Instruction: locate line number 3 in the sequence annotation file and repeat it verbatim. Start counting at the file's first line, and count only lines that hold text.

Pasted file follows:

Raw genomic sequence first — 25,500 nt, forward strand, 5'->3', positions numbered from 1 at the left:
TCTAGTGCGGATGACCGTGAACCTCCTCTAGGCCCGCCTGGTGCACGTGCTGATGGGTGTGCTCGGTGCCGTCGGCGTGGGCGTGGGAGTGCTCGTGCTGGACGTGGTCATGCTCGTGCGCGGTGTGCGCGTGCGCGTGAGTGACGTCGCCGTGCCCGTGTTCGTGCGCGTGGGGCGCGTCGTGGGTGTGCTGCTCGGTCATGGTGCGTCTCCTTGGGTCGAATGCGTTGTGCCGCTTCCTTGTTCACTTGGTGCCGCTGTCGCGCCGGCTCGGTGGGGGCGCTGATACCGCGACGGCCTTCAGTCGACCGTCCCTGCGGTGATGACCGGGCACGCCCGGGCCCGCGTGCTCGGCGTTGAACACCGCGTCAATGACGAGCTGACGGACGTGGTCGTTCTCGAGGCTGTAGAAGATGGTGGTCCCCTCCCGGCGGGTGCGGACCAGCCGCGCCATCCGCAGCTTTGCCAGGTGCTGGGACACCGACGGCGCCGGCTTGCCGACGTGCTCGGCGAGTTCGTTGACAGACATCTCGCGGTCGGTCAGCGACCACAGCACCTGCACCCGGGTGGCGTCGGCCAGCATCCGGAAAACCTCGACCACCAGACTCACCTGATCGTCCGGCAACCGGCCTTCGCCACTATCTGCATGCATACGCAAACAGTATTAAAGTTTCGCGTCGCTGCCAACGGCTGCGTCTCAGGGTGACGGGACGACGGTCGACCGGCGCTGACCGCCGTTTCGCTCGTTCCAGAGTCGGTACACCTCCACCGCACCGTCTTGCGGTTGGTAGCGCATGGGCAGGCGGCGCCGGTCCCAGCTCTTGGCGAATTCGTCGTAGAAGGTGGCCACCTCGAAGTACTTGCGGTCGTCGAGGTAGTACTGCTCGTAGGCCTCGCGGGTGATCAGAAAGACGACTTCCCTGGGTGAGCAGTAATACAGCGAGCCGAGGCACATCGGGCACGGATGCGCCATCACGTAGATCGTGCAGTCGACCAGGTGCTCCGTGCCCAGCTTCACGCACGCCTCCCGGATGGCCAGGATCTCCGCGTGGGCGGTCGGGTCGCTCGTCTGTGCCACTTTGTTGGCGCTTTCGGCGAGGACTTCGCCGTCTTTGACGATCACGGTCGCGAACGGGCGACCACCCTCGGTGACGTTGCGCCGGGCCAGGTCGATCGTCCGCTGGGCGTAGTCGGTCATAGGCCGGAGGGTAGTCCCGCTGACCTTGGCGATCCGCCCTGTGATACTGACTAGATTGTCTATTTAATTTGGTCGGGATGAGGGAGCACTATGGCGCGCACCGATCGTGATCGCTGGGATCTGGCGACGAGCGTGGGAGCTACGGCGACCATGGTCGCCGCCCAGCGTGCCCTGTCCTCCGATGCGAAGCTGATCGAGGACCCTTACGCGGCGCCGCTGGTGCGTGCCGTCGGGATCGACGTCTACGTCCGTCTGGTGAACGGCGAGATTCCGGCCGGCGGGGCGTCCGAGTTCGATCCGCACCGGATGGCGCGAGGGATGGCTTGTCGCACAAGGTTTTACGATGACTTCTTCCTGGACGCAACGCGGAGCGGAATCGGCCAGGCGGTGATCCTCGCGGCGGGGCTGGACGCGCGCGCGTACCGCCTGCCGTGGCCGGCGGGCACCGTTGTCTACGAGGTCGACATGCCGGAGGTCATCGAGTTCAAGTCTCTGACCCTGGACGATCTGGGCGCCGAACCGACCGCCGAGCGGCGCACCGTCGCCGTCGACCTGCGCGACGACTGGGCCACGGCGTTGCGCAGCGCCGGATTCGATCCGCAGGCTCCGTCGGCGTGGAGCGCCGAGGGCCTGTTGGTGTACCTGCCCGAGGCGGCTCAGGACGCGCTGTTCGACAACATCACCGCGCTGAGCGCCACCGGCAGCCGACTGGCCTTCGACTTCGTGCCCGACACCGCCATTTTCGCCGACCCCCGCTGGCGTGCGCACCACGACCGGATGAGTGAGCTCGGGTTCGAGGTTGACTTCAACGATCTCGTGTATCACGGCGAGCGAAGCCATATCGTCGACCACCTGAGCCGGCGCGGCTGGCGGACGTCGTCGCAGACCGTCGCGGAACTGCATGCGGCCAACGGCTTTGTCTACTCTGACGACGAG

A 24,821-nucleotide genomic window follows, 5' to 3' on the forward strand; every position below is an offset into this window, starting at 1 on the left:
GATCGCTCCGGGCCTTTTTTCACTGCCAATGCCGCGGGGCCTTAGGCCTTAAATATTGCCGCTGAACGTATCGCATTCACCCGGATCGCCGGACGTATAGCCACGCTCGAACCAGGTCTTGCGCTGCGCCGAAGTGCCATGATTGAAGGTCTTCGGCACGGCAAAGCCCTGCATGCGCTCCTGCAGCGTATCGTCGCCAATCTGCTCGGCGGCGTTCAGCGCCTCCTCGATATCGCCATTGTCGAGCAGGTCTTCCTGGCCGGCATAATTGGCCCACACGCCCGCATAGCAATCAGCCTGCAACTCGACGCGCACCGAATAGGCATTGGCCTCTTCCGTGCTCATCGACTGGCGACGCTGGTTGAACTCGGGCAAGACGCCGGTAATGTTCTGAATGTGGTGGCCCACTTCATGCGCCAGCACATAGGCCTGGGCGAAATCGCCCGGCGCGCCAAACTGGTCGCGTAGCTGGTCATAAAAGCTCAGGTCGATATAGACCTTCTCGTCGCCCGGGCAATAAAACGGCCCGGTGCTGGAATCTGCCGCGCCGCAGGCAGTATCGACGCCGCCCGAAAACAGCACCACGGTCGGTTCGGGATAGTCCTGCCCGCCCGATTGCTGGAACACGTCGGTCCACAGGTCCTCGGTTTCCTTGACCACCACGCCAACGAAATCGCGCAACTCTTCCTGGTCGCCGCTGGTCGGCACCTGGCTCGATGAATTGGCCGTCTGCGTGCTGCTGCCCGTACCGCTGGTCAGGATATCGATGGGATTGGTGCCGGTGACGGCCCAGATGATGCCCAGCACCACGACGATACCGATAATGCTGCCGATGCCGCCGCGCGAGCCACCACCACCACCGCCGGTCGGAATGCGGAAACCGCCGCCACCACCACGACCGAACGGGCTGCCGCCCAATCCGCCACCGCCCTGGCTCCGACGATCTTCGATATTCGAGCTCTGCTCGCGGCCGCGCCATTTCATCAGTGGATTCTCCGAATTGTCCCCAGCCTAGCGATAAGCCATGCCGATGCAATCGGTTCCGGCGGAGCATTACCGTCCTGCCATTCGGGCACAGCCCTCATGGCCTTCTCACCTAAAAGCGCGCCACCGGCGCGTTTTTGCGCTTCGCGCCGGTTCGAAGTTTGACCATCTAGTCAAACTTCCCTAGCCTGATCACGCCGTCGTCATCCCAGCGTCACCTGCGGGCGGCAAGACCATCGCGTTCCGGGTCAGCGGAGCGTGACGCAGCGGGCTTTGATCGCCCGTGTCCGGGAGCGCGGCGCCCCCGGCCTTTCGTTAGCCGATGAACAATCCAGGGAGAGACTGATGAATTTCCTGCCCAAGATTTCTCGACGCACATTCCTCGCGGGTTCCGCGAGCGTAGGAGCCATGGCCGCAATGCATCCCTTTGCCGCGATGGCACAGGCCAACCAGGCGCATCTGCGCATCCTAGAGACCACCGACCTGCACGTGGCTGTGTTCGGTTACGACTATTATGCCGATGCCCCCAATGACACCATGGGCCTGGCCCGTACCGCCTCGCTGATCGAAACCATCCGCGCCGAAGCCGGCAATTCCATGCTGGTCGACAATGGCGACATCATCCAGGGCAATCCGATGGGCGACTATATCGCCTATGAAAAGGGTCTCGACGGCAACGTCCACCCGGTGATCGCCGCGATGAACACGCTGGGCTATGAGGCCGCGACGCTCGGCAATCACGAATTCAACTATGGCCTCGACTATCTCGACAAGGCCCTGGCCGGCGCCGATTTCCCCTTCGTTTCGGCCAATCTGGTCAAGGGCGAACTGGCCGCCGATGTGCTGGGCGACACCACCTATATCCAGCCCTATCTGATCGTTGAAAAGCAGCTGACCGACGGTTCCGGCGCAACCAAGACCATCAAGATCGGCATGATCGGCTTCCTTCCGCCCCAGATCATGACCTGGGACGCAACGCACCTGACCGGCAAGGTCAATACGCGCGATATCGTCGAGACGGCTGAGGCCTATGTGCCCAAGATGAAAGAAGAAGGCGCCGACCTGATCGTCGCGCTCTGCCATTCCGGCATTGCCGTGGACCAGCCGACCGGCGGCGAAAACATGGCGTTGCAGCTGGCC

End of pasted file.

A 24,821-nucleotide genomic window follows, 5' to 3' on the forward strand; every position below is an offset into this window, starting at 1 on the left: